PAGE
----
Nobody listens their way to the top. It is important to listen and process feedback from those around you, but leaders have to stand and deliver. And the ability to hold an audience’s attention and communicate ideas effectively is a mark of leadership, presentation coach Richard Mulholland told a recent GIBS Forum.
“The difference between a leader and a manager is the ability to communicate.”
Mulholland began his career as a rock ’n roll roadie for bands like Iron Maiden and Def Leppard, and then started Missing Link, a global presentation firm operating out of Johannesburg. Mulholland provides presentation coaching to CEOs and TED speakers. He is the author of the bestselling Legacide and the recent Boredom Slayer, about how to grab and keep an audience’s attention.
“The objective of any presentation is to deliver information in order to achieve a result. When presenting content, the opposite of boring is memorable,” he explained.
Mulholland picked apart some of the commonly accepted myths around presenting and public speaking:
1. The belief that presenters must avoid ‘death by PowerPoint’ at all costs is not helpful, he said: “ You can’t blame PowerPoint for a bad presentation; that’s like blaming a pan for a bad meal. Don’t ban it, just make it better.” PowerPoint is a linear tool that can help you stay on track, as people have dual channel processing and process messages using both visual and audio cues. PowerPoint can act as a visual anchor to make a presentation more memorable.
While a slide’s title acts a chapter heading, images shouldn’t simply replicate the title, but rather hold the audience’s attention by creating an element of curiosity, even if it doesn’t make sense initially.
2. The myth of “know your audience’ is sometimes simply impossible. However, every audience has an authenticity detector and presenters should always allow themselves to be authentic: “The people in the market for boring are spoilt for choice. The easiest way to stand out from the crowd is to be yourself.”
3. Presenting is not all about the delivery and being a great speaker, but rather about writing a good talk before you deliver it: “It comes down to the structure and the narrative. Most speaking training focuses on delivery, but a compelling narrative structure draws people in.”
Mulholland argued that a good presenter doesn’t have to be energetic or exciting, but that the message must be fundamentally compelling and interesting.
“Write the right story and it will draw people in. You don’t have to be big and energetic, but you must be compelling. The most wasted commodity today is people’s attention.”
Using notes when presenting isn’t problematic, Mulholland said, but presenters should be aware that they “can be like training wheels on a bicycle.” He rather suggested including more slides, which would allow for free flow within the presentation. It is especially important to memorise the segues, or transitions between slides.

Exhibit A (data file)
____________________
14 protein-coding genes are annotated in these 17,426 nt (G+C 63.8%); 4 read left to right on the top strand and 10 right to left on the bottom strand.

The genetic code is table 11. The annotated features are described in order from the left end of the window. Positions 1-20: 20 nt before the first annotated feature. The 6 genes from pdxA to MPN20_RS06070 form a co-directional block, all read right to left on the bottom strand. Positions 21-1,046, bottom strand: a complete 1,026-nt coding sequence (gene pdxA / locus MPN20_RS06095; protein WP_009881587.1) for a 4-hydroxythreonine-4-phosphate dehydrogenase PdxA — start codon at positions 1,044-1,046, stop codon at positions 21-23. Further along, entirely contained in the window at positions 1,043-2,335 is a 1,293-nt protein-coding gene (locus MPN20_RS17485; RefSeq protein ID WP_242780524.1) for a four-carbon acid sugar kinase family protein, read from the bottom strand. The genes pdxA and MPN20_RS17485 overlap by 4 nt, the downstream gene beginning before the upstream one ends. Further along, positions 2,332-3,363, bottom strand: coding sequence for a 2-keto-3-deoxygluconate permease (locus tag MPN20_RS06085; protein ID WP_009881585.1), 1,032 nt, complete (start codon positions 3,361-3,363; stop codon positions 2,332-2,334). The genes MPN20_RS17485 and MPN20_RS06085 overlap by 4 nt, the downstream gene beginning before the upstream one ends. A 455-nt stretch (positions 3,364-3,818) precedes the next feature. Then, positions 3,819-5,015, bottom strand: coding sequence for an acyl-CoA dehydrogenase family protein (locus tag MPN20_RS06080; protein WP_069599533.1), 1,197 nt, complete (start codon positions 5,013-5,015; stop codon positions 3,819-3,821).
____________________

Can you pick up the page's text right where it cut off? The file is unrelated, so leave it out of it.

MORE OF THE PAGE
“Always work under the assumption that your tech will fail. Remember, you are the presentation,” he added.
With microphone technology, voice modulation has become more important than voice projection, he explained. “Don’t keep your voice at the same volume and pitch all the time, then your peaks will mean nothing.”
A formula for delivering effective presentations
Mulholland shared four tips for giving effective presentations:
1. Give them a reason to care
Don’t bury the lead: “Give people a reason to care up front, you have to buy their attention.”
2. Give them a reason to believe
3. Tell them what they need to know
Rather than focusing on a USP, or unique selling proposition, Mulholland suggested devising a UPS, or Unique Problem that only you can Solve.
“Make your audience care about the solution so that they listen to you. Work out what the unique problem is and make customers believe that problem is important.”
4. Tell them what they need to do
Give implicit instructions: “Don’t ask people initially for the ultimate goal, you want them to take the first step. The chain of events will then follow. Or, don’t try to convince people to become vegan, rather first offer them the choice between a paper or plastic straw.”
Key leadership lessons
“Nothing feeds the status quo like the unspoken thoughts of leaders,” Mulholland said.
His advice to those who are nervous of speaking and presenting is to develop rituals.
“Ignore the people who tell you it is scary. It is scary because it matters, and because it matters, you must do it.
“No great act of consequence came from a silent leader. To lead is to speak. So lead loud.”